Tag Archives: World War History Commission

- Mapping No-Man’s-Land: The Official War Atlas of the 1st Division, A. E. F.

This article originally appeared in slightly altered form in the Summer 2001 issue of “Virginia Cavalcade.”

 


The Official War Atlas of the 1st Division, American Expeditionary Force.

Between 1928 and 1930, the federal government published the official records of the 1st Division, American Expeditionary Force (AEF). The Library of Virginia recently conserved an atlas that complements those twenty-four massive volumes. Maps are, of course, crucial in warfare, and these twenty-six base maps and forty-two overlays provide topographic documentation of portions of the American—and Virginian—involvement in World War I.

The federal government distributed the canvas-bound atlas with the 1st Division’s published records in the early 1930s. Army cartographers and engineers at Fort Humphreys, Virginia (now Fort Belvoir) and Fort DuPont, Delaware (now a state park), created the atlas using French Cartographic Service maps purchased in 1928. The army made the overlays with lithography and reproduced original maps with mimeographs. Numbers on the overlay maps correspond to coordinates on the base maps, allowing the researcher to see precise positions of enemy lines, mustard-gas concentrations, machine gun nests, and the like. The army cartographers characterized these maps and overlays as “exact reproductions of all available maps, sketches, charts, etc., showing all of the troop dispositions, operations, plans, situation reports, diagrams, [and] barrage charts…which have been found in the World War Records of the First Division.”

The maps nearly languished in obscurity in the Library’s archives storage. They came … read more »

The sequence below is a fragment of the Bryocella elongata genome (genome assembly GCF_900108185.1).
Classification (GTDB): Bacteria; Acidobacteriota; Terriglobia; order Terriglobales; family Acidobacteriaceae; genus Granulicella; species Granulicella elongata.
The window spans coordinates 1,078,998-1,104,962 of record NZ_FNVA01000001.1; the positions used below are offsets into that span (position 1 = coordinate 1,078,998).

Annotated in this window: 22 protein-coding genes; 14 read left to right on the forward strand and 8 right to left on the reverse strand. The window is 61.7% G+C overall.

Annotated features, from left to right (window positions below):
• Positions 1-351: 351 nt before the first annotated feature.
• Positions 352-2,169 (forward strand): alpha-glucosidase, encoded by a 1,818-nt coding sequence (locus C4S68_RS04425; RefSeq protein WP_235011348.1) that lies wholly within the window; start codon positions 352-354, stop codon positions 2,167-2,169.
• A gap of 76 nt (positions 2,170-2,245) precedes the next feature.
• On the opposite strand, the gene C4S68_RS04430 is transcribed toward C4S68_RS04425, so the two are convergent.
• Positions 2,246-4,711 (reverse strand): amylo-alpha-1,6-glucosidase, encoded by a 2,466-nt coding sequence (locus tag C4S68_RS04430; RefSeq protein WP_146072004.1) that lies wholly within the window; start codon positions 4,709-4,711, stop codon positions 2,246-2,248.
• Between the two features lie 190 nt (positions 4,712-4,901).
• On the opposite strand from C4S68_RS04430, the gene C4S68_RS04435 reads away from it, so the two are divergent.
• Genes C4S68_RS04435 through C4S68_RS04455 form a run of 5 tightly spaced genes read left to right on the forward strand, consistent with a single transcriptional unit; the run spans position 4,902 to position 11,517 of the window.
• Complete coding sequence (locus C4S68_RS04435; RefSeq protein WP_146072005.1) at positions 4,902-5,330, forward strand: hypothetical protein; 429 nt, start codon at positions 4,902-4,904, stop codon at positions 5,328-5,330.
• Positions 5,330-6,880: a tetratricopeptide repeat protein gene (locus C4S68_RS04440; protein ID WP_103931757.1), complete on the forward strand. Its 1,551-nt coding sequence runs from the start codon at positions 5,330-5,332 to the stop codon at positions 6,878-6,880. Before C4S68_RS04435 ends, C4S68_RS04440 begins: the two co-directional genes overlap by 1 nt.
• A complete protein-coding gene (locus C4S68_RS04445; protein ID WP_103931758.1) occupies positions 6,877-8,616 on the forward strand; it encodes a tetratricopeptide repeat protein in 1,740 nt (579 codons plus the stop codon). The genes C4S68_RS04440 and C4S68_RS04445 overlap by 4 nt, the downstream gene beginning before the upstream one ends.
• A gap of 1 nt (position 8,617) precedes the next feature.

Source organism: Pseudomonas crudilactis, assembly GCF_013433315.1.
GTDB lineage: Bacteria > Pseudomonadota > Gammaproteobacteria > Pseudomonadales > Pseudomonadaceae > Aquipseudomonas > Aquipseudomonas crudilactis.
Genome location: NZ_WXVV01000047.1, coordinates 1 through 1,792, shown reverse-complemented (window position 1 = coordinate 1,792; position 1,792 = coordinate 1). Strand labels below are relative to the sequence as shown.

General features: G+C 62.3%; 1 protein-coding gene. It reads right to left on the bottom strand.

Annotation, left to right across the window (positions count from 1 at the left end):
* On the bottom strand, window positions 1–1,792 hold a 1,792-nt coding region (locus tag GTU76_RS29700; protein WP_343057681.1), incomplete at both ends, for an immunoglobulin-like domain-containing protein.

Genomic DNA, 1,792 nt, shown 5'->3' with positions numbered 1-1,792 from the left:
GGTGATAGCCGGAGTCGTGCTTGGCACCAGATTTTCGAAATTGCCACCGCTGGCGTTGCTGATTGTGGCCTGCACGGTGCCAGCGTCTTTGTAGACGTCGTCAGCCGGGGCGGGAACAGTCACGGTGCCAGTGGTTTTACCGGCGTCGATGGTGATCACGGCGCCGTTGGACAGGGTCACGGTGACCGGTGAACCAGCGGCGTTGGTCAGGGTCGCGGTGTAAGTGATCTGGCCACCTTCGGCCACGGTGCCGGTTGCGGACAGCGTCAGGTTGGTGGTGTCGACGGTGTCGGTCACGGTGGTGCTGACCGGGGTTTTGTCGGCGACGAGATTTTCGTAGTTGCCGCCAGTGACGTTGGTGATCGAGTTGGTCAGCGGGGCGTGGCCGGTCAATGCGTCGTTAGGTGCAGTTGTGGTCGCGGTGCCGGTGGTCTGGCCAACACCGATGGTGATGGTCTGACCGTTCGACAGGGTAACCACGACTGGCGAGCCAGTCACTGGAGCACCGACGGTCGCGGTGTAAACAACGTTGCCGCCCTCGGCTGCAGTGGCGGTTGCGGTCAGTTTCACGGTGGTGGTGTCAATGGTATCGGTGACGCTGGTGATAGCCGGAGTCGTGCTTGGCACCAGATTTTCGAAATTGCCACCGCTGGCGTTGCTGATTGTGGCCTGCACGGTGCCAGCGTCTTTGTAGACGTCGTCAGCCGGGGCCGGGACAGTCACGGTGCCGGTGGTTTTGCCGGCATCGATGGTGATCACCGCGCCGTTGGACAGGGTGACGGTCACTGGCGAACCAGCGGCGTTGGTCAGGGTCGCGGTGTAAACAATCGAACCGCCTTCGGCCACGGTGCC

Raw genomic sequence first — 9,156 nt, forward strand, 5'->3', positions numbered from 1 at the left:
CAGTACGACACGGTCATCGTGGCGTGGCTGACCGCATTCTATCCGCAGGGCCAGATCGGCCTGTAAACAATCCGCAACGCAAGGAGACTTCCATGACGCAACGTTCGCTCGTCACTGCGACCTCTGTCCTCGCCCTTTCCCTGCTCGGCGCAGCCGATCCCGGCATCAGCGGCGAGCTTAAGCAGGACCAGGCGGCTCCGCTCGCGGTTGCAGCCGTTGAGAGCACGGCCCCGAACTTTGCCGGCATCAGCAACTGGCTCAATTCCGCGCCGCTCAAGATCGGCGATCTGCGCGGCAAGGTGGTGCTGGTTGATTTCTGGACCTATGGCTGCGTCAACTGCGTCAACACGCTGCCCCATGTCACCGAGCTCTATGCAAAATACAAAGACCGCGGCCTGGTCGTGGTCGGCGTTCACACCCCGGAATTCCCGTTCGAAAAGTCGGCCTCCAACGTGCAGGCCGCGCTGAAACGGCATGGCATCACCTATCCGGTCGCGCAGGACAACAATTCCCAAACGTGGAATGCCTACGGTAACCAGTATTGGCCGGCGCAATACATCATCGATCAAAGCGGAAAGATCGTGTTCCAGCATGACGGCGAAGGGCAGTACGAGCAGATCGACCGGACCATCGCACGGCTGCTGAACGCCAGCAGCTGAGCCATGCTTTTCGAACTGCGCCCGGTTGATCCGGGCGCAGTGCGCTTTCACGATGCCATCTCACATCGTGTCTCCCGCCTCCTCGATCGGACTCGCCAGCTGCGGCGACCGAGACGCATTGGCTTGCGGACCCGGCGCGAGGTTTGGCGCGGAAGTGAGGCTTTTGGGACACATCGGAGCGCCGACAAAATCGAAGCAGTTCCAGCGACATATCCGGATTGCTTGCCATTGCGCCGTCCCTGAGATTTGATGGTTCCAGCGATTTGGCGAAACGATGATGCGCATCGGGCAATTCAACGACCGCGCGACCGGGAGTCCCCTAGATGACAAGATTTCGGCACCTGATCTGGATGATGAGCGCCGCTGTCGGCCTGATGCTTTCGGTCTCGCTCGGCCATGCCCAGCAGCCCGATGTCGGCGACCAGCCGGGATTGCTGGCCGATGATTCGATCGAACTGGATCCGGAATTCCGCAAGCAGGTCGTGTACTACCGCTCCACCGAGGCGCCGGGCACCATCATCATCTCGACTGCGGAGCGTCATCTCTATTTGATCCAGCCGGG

Posted in Maps, World War I Centennial
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- Over There and Over Here: Virginia, World War I, and the Records of the War History Commission

Editor’s note: This post was adapted from a talk given by Roger Christman, state records archivist.


Virginia in the War: Topical Outline for a City or County War History - Publication No. 3, Virginia War History Commission, Series IX Office Files, box 233, folder 3, Accession 37219, State Government Records Collection, Library of Virginia.

A hundred years ago, on 6 April 1917, the United States officially entered World War I, declaring war on Germany almost three years after the conflict began in Europe. Virginia was a major participant in the United States’ war effort. Just over 100,000 Virginians served in World War I, with over 4,000 dying from disease, combat, and training accidents, and many more injured or disabled. Several areas in Virginia became essential centers for the war effort; these included Hampton Roads as a supply and deployment center, the naval base at Norfolk, the horse remount station in Front Royal, and the mobilization base now known as Fort Lee.

Virginia will commemorate the World War I centennial with a number of events and projects. The Virginia World War I and World War II Profiles of Honor Mobile Tour will provide an interactive exhibit to museums, libraries, and historic sites throughout Virginia. Visitors will be invited to bring their own World War I and II-related photographs to be scanned for inclusion in the Virginia Profiles of Honor project. The Library of Virginia will catalog these materials, and some will be featured on Transcribe along with materials from our other collections.


Photograph of Arthur Kyle Davis, Virginia War History Commission, Series XI. Office Files, 1917-1927, box 160, folder 1, Accession 37219, State Government Records Collection, Library of Virginia.

Efforts to document Virginia’s involvement in WWI are far from new, however.  In … read more »

Posted in State Records Blog Posts, World War I Centennial
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